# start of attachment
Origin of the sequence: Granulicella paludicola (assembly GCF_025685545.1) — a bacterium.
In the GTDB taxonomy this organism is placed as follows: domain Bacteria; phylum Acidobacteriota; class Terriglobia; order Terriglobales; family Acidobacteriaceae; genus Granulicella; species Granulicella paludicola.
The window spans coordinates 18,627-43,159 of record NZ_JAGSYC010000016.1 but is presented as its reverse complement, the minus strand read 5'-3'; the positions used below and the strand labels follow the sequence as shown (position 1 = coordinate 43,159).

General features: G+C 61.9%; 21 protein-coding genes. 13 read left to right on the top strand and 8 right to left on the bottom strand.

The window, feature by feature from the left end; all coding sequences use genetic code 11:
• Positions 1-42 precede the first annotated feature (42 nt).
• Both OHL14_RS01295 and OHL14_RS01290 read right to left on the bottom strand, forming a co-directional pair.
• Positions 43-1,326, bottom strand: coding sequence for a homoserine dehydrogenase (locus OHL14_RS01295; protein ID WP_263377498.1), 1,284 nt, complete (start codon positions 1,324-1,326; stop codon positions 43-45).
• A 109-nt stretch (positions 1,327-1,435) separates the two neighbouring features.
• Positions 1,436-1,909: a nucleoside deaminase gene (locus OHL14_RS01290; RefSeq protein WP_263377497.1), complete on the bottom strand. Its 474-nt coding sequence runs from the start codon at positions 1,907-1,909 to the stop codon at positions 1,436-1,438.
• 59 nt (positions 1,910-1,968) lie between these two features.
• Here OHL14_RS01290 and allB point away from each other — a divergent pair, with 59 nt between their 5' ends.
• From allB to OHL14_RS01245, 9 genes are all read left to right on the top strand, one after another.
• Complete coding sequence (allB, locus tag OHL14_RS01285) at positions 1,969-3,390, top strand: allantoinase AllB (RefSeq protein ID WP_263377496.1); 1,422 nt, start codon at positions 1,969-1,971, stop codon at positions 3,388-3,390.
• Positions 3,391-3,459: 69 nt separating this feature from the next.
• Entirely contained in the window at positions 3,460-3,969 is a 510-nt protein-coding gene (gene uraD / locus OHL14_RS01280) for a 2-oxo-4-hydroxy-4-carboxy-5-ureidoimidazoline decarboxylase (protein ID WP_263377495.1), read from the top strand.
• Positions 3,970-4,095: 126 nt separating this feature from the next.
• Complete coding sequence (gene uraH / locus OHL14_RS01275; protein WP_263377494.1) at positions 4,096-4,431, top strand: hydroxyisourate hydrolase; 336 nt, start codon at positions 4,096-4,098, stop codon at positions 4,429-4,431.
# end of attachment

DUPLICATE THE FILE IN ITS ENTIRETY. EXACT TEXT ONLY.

Origin of the sequence: Granulicella paludicola (assembly GCF_025685545.1) — a bacterium.
In the GTDB taxonomy this organism is placed as follows: domain Bacteria; phylum Acidobacteriota; class Terriglobia; order Terriglobales; family Acidobacteriaceae; genus Granulicella; species Granulicella paludicola.
The window spans coordinates 18,627-43,159 of record NZ_JAGSYC010000016.1 but is presented as its reverse complement, the minus strand read 5'-3'; the positions used below and the strand labels follow the sequence as shown (position 1 = coordinate 43,159).

General features: G+C 61.9%; 21 protein-coding genes. 13 read left to right on the top strand and 8 right to left on the bottom strand.

The window, feature by feature from the left end; all coding sequences use genetic code 11:
• Positions 1-42 precede the first annotated feature (42 nt).
• Both OHL14_RS01295 and OHL14_RS01290 read right to left on the bottom strand, forming a co-directional pair.
• Positions 43-1,326, bottom strand: coding sequence for a homoserine dehydrogenase (locus OHL14_RS01295; protein ID WP_263377498.1), 1,284 nt, complete (start codon positions 1,324-1,326; stop codon positions 43-45).
• A 109-nt stretch (positions 1,327-1,435) separates the two neighbouring features.
• Positions 1,436-1,909: a nucleoside deaminase gene (locus OHL14_RS01290; RefSeq protein WP_263377497.1), complete on the bottom strand. Its 474-nt coding sequence runs from the start codon at positions 1,907-1,909 to the stop codon at positions 1,436-1,438.
• 59 nt (positions 1,910-1,968) lie between these two features.
• Here OHL14_RS01290 and allB point away from each other — a divergent pair, with 59 nt between their 5' ends.
• From allB to OHL14_RS01245, 9 genes are all read left to right on the top strand, one after another.
• Complete coding sequence (allB, locus tag OHL14_RS01285) at positions 1,969-3,390, top strand: allantoinase AllB (RefSeq protein ID WP_263377496.1); 1,422 nt, start codon at positions 1,969-1,971, stop codon at positions 3,388-3,390.
• Positions 3,391-3,459: 69 nt separating this feature from the next.
• Entirely contained in the window at positions 3,460-3,969 is a 510-nt protein-coding gene (gene uraD / locus OHL14_RS01280) for a 2-oxo-4-hydroxy-4-carboxy-5-ureidoimidazoline decarboxylase (protein ID WP_263377495.1), read from the top strand.
• Positions 3,970-4,095: 126 nt separating this feature from the next.
• Complete coding sequence (gene uraH / locus OHL14_RS01275; protein WP_263377494.1) at positions 4,096-4,431, top strand: hydroxyisourate hydrolase; 336 nt, start codon at positions 4,096-4,098, stop codon at positions 4,429-4,431.